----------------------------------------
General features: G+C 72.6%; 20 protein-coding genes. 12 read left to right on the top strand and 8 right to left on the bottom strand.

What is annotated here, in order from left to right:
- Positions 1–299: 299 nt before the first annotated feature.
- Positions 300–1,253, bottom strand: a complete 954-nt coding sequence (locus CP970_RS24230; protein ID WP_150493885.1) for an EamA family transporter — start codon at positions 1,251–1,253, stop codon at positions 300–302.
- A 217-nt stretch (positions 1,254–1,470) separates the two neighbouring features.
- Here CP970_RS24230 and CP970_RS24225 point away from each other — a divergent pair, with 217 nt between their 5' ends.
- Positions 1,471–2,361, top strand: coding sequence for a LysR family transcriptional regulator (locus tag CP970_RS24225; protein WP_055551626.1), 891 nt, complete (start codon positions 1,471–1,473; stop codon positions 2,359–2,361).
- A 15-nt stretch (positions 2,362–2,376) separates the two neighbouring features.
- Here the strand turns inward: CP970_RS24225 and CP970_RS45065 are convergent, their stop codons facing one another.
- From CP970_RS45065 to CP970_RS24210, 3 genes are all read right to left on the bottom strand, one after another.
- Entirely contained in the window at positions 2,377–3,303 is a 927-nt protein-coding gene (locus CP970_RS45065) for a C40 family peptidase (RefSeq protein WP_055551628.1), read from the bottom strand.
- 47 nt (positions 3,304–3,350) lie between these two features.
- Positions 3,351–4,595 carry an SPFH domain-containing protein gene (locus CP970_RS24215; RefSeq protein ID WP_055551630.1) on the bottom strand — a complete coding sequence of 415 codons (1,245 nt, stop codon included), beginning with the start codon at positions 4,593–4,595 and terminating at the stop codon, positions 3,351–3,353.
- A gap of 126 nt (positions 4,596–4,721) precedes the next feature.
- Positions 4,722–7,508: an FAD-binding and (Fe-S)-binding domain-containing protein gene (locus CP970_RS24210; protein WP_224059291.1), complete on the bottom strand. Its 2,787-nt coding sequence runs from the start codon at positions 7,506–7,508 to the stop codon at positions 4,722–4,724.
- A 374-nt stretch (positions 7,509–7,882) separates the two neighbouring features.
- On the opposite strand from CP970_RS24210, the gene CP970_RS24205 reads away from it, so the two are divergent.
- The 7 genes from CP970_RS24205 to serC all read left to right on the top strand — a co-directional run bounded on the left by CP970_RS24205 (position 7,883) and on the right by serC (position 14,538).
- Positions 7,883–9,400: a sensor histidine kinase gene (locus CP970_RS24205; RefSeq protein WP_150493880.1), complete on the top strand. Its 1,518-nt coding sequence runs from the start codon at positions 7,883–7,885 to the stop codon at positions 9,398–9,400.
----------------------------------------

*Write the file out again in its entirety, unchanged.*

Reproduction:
General features: G+C 72.6%; 20 protein-coding genes. 12 read left to right on the top strand and 8 right to left on the bottom strand.

What is annotated here, in order from left to right:
- Positions 1–299: 299 nt before the first annotated feature.
- Positions 300–1,253, bottom strand: a complete 954-nt coding sequence (locus CP970_RS24230; protein ID WP_150493885.1) for an EamA family transporter — start codon at positions 1,251–1,253, stop codon at positions 300–302.
- A 217-nt stretch (positions 1,254–1,470) separates the two neighbouring features.
- Here CP970_RS24230 and CP970_RS24225 point away from each other — a divergent pair, with 217 nt between their 5' ends.
- Positions 1,471–2,361, top strand: coding sequence for a LysR family transcriptional regulator (locus tag CP970_RS24225; protein WP_055551626.1), 891 nt, complete (start codon positions 1,471–1,473; stop codon positions 2,359–2,361).
- A 15-nt stretch (positions 2,362–2,376) separates the two neighbouring features.
- Here the strand turns inward: CP970_RS24225 and CP970_RS45065 are convergent, their stop codons facing one another.
- From CP970_RS45065 to CP970_RS24210, 3 genes are all read right to left on the bottom strand, one after another.
- Entirely contained in the window at positions 2,377–3,303 is a 927-nt protein-coding gene (locus CP970_RS45065) for a C40 family peptidase (RefSeq protein WP_055551628.1), read from the bottom strand.
- 47 nt (positions 3,304–3,350) lie between these two features.
- Positions 3,351–4,595 carry an SPFH domain-containing protein gene (locus CP970_RS24215; RefSeq protein ID WP_055551630.1) on the bottom strand — a complete coding sequence of 415 codons (1,245 nt, stop codon included), beginning with the start codon at positions 4,593–4,595 and terminating at the stop codon, positions 3,351–3,353.
- A gap of 126 nt (positions 4,596–4,721) precedes the next feature.
- Positions 4,722–7,508: an FAD-binding and (Fe-S)-binding domain-containing protein gene (locus CP970_RS24210; protein WP_224059291.1), complete on the bottom strand. Its 2,787-nt coding sequence runs from the start codon at positions 7,506–7,508 to the stop codon at positions 4,722–4,724.
- A 374-nt stretch (positions 7,509–7,882) separates the two neighbouring features.
- On the opposite strand from CP970_RS24210, the gene CP970_RS24205 reads away from it, so the two are divergent.
- The 7 genes from CP970_RS24205 to serC all read left to right on the top strand — a co-directional run bounded on the left by CP970_RS24205 (position 7,883) and on the right by serC (position 14,538).
- Positions 7,883–9,400: a sensor histidine kinase gene (locus CP970_RS24205; RefSeq protein WP_150493880.1), complete on the top strand. Its 1,518-nt coding sequence runs from the start codon at positions 7,883–7,885 to the stop codon at positions 9,398–9,400.